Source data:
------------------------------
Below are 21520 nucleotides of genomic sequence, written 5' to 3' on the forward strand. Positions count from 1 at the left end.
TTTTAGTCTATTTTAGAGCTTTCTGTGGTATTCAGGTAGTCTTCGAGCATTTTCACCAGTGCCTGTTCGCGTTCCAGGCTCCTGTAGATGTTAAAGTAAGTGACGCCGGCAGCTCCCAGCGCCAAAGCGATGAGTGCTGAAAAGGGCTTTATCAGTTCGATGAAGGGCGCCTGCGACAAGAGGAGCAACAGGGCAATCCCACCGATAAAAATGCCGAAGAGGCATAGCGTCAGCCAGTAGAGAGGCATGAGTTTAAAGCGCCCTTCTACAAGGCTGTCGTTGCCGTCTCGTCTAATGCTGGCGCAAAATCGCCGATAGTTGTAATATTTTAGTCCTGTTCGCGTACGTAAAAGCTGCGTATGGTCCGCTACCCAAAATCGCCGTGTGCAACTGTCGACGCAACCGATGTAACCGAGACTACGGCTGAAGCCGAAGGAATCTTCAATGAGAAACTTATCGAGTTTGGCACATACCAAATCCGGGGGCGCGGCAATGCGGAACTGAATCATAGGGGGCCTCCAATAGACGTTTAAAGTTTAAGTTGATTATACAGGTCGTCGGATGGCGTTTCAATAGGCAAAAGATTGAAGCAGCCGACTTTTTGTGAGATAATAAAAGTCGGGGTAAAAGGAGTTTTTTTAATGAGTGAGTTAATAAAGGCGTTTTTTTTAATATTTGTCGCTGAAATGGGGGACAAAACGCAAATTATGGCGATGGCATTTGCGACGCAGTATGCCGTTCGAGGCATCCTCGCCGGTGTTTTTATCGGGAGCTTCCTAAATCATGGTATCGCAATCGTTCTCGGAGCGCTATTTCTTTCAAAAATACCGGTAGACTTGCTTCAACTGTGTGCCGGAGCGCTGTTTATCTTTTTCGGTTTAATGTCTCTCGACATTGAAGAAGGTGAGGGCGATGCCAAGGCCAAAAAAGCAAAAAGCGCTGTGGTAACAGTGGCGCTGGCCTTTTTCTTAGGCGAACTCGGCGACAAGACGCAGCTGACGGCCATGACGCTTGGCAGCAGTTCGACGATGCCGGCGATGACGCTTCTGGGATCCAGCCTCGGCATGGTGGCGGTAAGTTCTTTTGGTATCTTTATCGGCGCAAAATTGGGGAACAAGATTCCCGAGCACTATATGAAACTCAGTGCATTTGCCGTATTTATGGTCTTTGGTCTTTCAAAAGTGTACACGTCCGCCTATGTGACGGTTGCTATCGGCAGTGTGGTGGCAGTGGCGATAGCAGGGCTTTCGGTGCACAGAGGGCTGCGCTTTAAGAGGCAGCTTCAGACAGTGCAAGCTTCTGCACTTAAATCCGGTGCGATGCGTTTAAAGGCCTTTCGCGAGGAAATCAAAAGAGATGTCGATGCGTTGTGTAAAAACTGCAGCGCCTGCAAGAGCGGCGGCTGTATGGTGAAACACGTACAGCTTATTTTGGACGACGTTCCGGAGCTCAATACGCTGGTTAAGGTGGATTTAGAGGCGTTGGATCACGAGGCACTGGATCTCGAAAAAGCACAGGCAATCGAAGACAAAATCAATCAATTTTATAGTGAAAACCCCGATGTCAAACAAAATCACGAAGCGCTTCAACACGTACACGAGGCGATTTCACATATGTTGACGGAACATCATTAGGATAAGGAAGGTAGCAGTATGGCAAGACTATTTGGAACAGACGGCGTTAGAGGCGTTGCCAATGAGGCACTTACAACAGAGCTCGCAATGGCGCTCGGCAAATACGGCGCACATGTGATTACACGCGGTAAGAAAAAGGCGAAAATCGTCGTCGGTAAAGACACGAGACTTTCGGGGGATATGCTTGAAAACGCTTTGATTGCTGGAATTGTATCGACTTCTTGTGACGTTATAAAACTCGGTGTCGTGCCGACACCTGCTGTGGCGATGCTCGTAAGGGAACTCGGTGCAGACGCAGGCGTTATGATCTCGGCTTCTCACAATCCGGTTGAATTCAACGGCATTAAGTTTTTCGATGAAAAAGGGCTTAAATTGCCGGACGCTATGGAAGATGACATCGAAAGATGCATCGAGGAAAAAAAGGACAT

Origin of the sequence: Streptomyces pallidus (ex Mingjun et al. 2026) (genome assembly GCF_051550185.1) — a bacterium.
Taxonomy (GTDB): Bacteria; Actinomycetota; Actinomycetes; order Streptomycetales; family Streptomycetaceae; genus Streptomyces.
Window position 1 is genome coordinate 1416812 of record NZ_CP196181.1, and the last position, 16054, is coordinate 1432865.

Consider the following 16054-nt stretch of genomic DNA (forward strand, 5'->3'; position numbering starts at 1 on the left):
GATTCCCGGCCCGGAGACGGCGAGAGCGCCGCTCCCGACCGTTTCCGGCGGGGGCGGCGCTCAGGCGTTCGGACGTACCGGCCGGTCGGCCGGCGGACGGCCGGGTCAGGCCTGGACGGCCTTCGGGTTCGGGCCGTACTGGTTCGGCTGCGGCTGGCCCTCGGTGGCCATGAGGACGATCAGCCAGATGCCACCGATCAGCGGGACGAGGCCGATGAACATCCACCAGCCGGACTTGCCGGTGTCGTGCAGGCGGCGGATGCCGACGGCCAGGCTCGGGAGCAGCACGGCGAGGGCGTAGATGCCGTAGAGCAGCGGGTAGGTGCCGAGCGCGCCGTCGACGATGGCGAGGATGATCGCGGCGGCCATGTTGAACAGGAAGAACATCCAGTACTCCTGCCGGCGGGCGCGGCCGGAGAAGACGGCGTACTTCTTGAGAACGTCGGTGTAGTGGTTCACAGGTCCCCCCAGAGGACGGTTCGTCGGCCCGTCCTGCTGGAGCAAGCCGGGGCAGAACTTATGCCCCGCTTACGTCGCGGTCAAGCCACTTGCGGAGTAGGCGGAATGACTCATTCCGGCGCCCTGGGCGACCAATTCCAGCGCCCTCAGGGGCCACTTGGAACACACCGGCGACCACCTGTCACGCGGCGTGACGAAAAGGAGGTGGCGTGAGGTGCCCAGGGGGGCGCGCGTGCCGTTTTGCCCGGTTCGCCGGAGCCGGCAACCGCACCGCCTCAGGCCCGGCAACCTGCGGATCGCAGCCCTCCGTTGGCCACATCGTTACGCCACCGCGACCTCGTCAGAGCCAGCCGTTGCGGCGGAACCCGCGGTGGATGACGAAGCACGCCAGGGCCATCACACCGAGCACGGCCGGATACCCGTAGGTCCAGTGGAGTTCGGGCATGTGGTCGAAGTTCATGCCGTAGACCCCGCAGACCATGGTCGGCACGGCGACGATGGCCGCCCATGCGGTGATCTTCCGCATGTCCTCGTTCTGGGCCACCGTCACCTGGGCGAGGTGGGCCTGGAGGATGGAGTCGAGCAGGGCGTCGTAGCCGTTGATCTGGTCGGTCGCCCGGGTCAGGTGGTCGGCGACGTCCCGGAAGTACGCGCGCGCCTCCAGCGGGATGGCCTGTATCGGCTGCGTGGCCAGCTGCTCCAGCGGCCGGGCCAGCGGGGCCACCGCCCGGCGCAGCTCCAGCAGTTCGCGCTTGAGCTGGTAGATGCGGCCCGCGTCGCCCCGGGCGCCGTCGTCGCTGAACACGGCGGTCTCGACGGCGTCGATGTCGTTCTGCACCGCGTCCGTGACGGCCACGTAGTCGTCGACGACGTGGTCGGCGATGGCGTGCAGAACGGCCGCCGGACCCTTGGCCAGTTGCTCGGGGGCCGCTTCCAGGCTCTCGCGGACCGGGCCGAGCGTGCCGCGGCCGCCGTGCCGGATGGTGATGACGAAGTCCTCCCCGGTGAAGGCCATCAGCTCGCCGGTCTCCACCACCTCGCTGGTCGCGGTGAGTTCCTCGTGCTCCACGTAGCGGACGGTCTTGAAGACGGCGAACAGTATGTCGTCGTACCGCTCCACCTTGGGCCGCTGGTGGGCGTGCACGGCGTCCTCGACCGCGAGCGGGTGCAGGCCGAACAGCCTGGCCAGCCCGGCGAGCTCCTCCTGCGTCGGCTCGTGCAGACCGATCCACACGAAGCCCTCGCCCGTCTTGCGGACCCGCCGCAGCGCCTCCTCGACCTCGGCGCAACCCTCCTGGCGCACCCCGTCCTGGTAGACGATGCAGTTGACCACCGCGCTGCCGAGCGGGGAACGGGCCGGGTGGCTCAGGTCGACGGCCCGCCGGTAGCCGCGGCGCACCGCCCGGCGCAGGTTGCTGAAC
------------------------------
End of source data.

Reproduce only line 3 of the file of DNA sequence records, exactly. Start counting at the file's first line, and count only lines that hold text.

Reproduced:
Origin of the sequence: Streptomyces pallidus (ex Mingjun et al. 2026) (genome assembly GCF_051550185.1) — a bacterium.